Legendary jazz radio host Leigh Kamman dies at 92

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Leigh Kamman, the former host of the long-running "The Jazz Image" program on Minnesota Public Radio, died Friday evening at age 92, MPR News reports.

Kamman's broadcasting career spanned more than six decades, starting when he was still in high school.

A native of St. Paul, Kamman covered jazz for the St. Paul Central high school newspaper and held his first radio show, "Studio Party Wham," not long after graduating, according to the St. Paul Pioneer Press.

It was around that time -- 1939 -- when Kamman, just 17, landed his first interview with a jazz great -- Duke Ellington -- at the train station in St. Paul.

He went on to work in New York City during the 1950s, where he interviewed jazz musicians such as Count Basie, Charlie Parker, Billie Holiday, Quincy Jones and Art Farmer, said MPR News.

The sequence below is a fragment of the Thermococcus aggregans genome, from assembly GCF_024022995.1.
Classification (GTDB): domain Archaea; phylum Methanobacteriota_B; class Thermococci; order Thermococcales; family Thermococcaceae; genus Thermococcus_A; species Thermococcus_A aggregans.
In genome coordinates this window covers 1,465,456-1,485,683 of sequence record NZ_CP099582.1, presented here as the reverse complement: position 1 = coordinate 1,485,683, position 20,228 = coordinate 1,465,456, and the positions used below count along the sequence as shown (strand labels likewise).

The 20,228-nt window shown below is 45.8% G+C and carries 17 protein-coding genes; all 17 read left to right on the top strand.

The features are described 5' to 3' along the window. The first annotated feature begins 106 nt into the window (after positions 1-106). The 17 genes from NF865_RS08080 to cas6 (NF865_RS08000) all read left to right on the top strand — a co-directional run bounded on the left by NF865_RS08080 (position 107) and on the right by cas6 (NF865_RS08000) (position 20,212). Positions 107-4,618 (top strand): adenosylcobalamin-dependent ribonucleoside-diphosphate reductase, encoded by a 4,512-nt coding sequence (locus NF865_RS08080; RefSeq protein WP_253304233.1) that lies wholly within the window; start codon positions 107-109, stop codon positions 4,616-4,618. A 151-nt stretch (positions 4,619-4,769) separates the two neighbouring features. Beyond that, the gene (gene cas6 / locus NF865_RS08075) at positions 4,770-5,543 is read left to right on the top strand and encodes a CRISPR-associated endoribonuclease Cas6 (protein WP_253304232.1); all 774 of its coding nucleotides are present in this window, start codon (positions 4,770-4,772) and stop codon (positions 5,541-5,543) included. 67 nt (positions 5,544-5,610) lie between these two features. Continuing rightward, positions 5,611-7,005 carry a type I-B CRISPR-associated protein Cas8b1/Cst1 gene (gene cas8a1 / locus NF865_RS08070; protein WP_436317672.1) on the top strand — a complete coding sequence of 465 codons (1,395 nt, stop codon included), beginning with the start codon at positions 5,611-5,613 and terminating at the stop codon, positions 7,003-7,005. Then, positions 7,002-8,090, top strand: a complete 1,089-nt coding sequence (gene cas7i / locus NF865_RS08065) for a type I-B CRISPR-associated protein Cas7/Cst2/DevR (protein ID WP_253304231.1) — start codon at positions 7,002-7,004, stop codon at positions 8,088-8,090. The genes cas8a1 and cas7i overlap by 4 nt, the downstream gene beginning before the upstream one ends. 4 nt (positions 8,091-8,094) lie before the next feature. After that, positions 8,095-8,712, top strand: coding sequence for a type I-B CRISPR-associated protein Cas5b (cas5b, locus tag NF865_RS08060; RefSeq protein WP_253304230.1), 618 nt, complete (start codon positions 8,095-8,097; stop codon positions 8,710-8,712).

Kamman returned to Minnesota and began hosting "The Jazz Image" in 1973. For more than 30 years, Kamman would sit behind the microphone on Saturday nights, playing jazz music and chatting with famous musicians.

Kamman hosted his last episode of "The Jazz Image" in September 2007, right after his 85th birthday. He said then that he wanted "to slow down a little," MPR News reported at the time.

"Leigh has guided Minnesotans on a jazz journey," said Sarah Lutman, MPR's then-senior vice president, in 2007, "meeting musicians and hearing their music, and creating memorable radio."

Kamman died at his home in Edina, his daughter, Katherine Vye told the Star Tribune. She said the family is planning a private memorial service but planning is already underway for a larger celebration of his life involving the jazz community.

You can listen to an interview with Kamman from 2007, when he retired, on MPR News.

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